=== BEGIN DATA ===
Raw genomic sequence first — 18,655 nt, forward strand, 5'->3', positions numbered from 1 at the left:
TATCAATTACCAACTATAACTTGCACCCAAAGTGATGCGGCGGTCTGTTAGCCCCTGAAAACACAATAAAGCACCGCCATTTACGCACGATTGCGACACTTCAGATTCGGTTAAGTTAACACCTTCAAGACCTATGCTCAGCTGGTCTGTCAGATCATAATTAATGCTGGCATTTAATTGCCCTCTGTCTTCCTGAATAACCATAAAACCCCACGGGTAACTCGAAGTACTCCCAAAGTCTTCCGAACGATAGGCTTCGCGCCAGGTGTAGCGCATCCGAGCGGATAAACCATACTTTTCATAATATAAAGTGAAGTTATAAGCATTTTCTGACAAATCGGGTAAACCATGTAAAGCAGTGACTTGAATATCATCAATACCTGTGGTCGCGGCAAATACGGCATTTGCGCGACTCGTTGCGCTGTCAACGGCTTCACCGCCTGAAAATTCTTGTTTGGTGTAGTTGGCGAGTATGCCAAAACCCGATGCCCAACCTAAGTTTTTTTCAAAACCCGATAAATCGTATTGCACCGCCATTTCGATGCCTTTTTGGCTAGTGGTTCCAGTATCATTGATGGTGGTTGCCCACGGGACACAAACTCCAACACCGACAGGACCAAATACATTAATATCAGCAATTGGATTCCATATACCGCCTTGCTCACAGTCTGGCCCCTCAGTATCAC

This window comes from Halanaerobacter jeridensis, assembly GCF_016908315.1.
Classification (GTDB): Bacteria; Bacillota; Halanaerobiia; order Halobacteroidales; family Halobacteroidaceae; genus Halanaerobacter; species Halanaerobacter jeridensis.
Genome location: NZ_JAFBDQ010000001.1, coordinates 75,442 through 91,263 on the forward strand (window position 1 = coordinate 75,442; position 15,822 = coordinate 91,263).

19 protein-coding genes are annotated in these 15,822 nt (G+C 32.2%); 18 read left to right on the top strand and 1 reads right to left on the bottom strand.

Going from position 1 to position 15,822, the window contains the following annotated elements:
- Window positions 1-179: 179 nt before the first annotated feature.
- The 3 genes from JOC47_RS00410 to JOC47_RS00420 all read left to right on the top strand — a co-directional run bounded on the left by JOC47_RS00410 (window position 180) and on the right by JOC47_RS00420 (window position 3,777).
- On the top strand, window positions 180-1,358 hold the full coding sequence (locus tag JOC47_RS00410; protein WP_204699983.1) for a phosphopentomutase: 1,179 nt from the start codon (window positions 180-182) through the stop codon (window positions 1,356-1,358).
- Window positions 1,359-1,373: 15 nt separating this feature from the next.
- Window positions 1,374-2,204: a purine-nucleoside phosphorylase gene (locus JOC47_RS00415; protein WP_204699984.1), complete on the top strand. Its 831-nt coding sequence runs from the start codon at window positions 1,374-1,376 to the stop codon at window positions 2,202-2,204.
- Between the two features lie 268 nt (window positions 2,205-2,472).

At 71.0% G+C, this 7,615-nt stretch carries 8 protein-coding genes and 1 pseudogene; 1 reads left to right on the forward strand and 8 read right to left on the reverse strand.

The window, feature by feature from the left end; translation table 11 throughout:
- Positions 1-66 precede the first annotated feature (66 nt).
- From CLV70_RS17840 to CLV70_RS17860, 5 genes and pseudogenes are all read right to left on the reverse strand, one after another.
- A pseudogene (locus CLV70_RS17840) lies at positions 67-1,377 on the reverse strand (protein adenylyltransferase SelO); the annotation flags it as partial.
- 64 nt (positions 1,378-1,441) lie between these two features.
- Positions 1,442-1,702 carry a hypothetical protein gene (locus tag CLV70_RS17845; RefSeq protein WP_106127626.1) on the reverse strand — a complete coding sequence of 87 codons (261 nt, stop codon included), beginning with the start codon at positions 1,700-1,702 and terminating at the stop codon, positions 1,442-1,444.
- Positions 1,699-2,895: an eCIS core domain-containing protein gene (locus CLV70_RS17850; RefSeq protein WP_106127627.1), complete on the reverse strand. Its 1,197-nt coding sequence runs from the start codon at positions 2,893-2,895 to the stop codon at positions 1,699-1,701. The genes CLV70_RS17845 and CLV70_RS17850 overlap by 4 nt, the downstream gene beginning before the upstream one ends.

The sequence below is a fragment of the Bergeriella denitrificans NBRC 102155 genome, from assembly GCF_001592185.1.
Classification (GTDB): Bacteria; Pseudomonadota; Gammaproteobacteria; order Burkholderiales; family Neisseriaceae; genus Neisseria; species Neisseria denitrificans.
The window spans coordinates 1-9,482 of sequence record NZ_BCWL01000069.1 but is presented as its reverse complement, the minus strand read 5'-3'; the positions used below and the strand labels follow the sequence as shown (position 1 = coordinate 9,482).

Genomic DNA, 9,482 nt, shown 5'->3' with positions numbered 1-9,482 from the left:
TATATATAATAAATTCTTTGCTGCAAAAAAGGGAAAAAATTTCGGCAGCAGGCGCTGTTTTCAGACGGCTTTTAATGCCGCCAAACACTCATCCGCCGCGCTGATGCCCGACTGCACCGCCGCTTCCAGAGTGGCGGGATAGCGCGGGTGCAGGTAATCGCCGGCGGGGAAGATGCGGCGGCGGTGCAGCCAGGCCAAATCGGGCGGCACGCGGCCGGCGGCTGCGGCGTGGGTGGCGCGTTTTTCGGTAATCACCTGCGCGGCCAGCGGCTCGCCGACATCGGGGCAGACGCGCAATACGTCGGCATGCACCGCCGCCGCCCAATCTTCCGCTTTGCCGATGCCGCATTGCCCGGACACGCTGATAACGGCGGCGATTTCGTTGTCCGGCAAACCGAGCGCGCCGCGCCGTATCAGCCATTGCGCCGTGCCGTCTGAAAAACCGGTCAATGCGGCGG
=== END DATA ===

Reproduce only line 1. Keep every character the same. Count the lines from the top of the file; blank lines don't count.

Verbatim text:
Raw genomic sequence first — 18,655 nt, forward strand, 5'->3', positions numbered from 1 at the left: